This post is the final part of a 3-part series on how to monitor Google Compute Engine. Part 1 explores the key metrics available from GCE, and part 2 is about collecting those metrics using Google-native tools.
To have a clear picture of GCE’s operations, you need a system dedicated to storing, visualizing, and correlating your Google Compute Engine metrics with metrics from the rest of your infrastructure. If you’ve read our post on collecting GCE metrics, you’ve seen how you can quickly and easily pull metrics using the Stackdriver Monitoring API and gcloud, and had a chance to see Google’s monitoring service, Stackdriver, in action.
Though these solutions are excellent starting points, they have their limitations, especially when it comes to integration with varied infrastructure components and platforms, as well as data retention for long-term monitoring and trend analysis.
Datadog enables you to collect metrics from many Google Cloud platform services, including GCE, for visualization, alerting, and full-infrastructure correlation. Datadog will automatically collect the key performance metrics discussed in parts one and two of this series, and make them available in a customizable dashboard, as seen above. Datadog retains your data for 15 months at full granularity, so you can easily compare real-time metrics against values from last month, last quarter, or last year. And if you install the Datadog Agent, you gain additional system resource metrics (including memory usage, disk I/O, and more) and benefit from integrations with more than 400 technologies and services.
You can integrate Datadog with GCE in two ways:
- Enable the Google Cloud Platform integration to collect all of the metrics from the first part of this series
- Install the Agent to collect all system metrics, including those not available from Google’s monitoring APIs
Enabling the Google Cloud Platform integration is the quickest way to start monitoring your GCE instances and the rest of your GCP resources, including Google App Engine applications and Google Container Engine (GKE) containers. And since Datadog supports OAuth login with your GCP account, you can start seeing your GCE metrics in just a few clicks.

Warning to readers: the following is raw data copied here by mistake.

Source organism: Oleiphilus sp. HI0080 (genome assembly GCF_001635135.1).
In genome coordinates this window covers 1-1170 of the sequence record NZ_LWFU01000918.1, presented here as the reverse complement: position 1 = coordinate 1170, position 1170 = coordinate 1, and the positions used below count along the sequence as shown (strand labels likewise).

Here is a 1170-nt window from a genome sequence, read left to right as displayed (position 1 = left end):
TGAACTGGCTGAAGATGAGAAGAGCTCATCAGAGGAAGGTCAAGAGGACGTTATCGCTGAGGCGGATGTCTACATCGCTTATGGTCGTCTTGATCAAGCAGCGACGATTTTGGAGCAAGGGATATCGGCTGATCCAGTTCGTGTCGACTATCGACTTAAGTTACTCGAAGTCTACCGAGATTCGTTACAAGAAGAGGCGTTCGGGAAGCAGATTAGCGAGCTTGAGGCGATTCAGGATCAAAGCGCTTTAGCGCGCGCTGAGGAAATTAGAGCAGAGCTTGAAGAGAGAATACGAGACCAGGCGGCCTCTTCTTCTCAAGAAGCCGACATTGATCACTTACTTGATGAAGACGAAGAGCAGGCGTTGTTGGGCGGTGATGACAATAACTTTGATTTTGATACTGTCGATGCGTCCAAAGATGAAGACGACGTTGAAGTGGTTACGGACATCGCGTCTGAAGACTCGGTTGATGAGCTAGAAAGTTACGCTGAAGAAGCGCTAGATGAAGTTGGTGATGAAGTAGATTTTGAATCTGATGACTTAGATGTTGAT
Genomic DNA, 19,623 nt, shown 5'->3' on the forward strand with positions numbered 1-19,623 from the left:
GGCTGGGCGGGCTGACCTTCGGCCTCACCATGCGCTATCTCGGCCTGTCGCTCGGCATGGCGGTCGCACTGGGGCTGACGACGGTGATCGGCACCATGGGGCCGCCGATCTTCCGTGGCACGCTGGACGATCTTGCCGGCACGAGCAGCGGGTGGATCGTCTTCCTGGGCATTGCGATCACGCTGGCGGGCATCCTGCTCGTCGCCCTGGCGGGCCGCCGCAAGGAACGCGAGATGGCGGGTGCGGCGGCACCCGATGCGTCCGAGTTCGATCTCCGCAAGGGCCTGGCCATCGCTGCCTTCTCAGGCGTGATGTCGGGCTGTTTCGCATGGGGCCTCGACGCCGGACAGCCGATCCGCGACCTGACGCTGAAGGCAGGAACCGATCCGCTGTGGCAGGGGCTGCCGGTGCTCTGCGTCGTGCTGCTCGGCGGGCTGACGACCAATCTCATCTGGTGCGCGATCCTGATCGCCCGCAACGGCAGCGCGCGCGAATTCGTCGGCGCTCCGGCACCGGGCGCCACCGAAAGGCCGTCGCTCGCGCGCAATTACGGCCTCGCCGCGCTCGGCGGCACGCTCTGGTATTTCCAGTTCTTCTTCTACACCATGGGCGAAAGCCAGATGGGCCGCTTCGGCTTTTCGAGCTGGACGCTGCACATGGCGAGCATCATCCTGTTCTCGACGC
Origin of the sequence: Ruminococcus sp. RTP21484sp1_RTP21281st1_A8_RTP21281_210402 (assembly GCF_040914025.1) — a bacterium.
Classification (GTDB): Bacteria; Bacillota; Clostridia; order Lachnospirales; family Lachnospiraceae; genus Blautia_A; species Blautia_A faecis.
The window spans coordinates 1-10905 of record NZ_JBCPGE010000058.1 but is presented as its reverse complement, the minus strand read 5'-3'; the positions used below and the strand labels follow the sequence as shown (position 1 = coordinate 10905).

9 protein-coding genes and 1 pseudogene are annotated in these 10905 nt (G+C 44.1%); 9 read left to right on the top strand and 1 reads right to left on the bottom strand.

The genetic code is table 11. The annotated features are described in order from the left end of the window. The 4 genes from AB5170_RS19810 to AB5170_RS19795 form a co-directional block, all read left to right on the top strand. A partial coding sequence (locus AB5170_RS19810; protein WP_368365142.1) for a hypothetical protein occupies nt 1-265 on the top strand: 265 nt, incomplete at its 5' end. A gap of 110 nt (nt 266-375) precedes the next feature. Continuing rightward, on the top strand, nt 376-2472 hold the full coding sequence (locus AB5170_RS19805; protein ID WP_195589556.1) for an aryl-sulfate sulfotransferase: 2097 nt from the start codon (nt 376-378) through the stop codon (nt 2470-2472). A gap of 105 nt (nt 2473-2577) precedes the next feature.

Once signed in, add the id of the project you want to monitor, optionally restrict the set of hosts to monitor, and click Update Configuration.
After a couple of minutes you should see metrics streaming into the customizable Google Compute Engine dashboard. And if you’re using other Google services, like Google App Engine or Google Pub/Sub, you’ll automatically have access to built-in dashboards for those services, too.
The Datadog Agent is open source software that collects and reports metrics from your hosts so that you can view and monitor them in Datadog. Installing the Agent usually takes just a single command.
Installation instructions for a variety of platforms are available here.
As soon as the Agent is up and running, you should see your host reporting metrics in your Datadog account.
No additional configuration is necessary, but if you want to collect more than just host metrics, head over to the integrations page to enable monitoring for over 400 applications and services.
The template GCE dashboard in Datadog is a great resource, but you can easily create a more comprehensive dashboard to monitor your entire application stack by adding graphs and metrics from your other systems. For example, you might want to graph GCE metrics alongside metrics from Kubernetes or Docker, performance metrics from your applications, or host-level metrics such as memory usage on application servers. To start extending the template dashboard, clone the default GCE dashboard by clicking on the gear on the upper right of the dashboard and selecting Clone Dashboard.
All Google Compute Engine metrics are tagged with the following information:
- any additional labels and tags you added in GCP
You can easily slice your metrics to isolate a particular subset of hosts using tags. In the out-of-the-box GCE screenboard, you can use the template variable selectors in the upper left to drill down to a specific host or set of hosts. And you can similarly use tags in any Datadog graph or alert definition to filter or aggregate your metrics.
Once Datadog is capturing and visualizing your metrics, you will likely want to set up some alerts to be automatically notified of potential issues. With powerful algorithmic alerting features like outlier detection and anomaly detection, you can be automatically alerted to unexpected instance behavior.
We’ve now walked through how to use Datadog to collect, visualize, and alert on your Google Compute Engine metrics. If you’ve followed along with your Datadog account, you should now have greater visibility into the state of your instances.
If you don’t yet have a Datadog account, you can start monitoring Google Compute Engine right away with a free trial.